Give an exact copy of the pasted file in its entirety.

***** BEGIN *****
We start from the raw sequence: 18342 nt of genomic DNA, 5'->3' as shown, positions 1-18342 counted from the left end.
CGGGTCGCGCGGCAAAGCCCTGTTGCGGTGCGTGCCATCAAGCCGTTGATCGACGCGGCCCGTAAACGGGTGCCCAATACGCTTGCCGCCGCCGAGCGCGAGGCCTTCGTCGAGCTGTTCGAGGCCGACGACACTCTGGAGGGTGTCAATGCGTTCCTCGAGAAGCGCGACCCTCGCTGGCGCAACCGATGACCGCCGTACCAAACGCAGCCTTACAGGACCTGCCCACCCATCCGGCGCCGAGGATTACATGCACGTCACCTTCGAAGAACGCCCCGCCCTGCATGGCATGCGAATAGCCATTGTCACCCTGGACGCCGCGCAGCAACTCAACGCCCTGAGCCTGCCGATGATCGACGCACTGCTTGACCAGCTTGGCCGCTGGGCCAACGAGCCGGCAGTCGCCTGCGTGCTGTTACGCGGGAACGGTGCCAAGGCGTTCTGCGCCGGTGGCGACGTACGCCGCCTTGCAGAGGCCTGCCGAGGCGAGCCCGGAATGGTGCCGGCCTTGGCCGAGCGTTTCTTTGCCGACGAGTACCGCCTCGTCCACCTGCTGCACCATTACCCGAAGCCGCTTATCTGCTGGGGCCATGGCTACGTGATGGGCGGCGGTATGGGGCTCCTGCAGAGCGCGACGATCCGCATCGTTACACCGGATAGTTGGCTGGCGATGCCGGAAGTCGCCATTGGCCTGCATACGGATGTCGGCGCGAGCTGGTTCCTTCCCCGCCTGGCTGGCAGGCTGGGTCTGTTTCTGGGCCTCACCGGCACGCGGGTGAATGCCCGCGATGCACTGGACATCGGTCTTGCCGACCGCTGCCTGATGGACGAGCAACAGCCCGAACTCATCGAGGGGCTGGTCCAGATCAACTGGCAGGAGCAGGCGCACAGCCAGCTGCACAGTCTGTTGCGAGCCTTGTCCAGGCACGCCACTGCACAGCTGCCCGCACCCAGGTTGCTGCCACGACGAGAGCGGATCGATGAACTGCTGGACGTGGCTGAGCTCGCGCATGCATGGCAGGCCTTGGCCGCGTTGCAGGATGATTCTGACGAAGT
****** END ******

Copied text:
We start from the raw sequence: 18342 nt of genomic DNA, 5'->3' as shown, positions 1-18342 counted from the left end.
CGGGTCGCGCGGCAAAGCCCTGTTGCGGTGCGTGCCATCAAGCCGTTGATCGACGCGGCCCGTAAACGGGTGCCCAATACGCTTGCCGCCGCCGAGCGCGAGGCCTTCGTCGAGCTGTTCGAGGCCGACGACACTCTGGAGGGTGTCAATGCGTTCCTCGAGAAGCGCGACCCTCGCTGGCGCAACCGATGACCGCCGTACCAAACGCAGCCTTACAGGACCTGCCCACCCATCCGGCGCCGAGGATTACATGCACGTCACCTTCGAAGAACGCCCCGCCCTGCATGGCATGCGAATAGCCATTGTCACCCTGGACGCCGCGCAGCAACTCAACGCCCTGAGCCTGCCGATGATCGACGCACTGCTTGACCAGCTTGGCCGCTGGGCCAACGAGCCGGCAGTCGCCTGCGTGCTGTTACGCGGGAACGGTGCCAAGGCGTTCTGCGCCGGTGGCGACGTACGCCGCCTTGCAGAGGCCTGCCGAGGCGAGCCCGGAATGGTGCCGGCCTTGGCCGAGCGTTTCTTTGCCGACGAGTACCGCCTCGTCCACCTGCTGCACCATTACCCGAAGCCGCTTATCTGCTGGGGCCATGGCTACGTGATGGGCGGCGGTATGGGGCTCCTGCAGAGCGCGACGATCCGCATCGTTACACCGGATAGTTGGCTGGCGATGCCGGAAGTCGCCATTGGCCTGCATACGGATGTCGGCGCGAGCTGGTTCCTTCCCCGCCTGGCTGGCAGGCTGGGTCTGTTTCTGGGCCTCACCGGCACGCGGGTGAATGCCCGCGATGCACTGGACATCGGTCTTGCCGACCGCTGCCTGATGGACGAGCAACAGCCCGAACTCATCGAGGGGCTGGTCCAGATCAACTGGCAGGAGCAGGCGCACAGCCAGCTGCACAGTCTGTTGCGAGCCTTGTCCAGGCACGCCACTGCACAGCTGCCCGCACCCAGGTTGCTGCCACGACGAGAGCGGATCGATGAACTGCTGGACGTGGCTGAGCTCGCGCATGCATGGCAGGCCTTGGCCGCGTTGCAGGATGATTCTGACGAAGT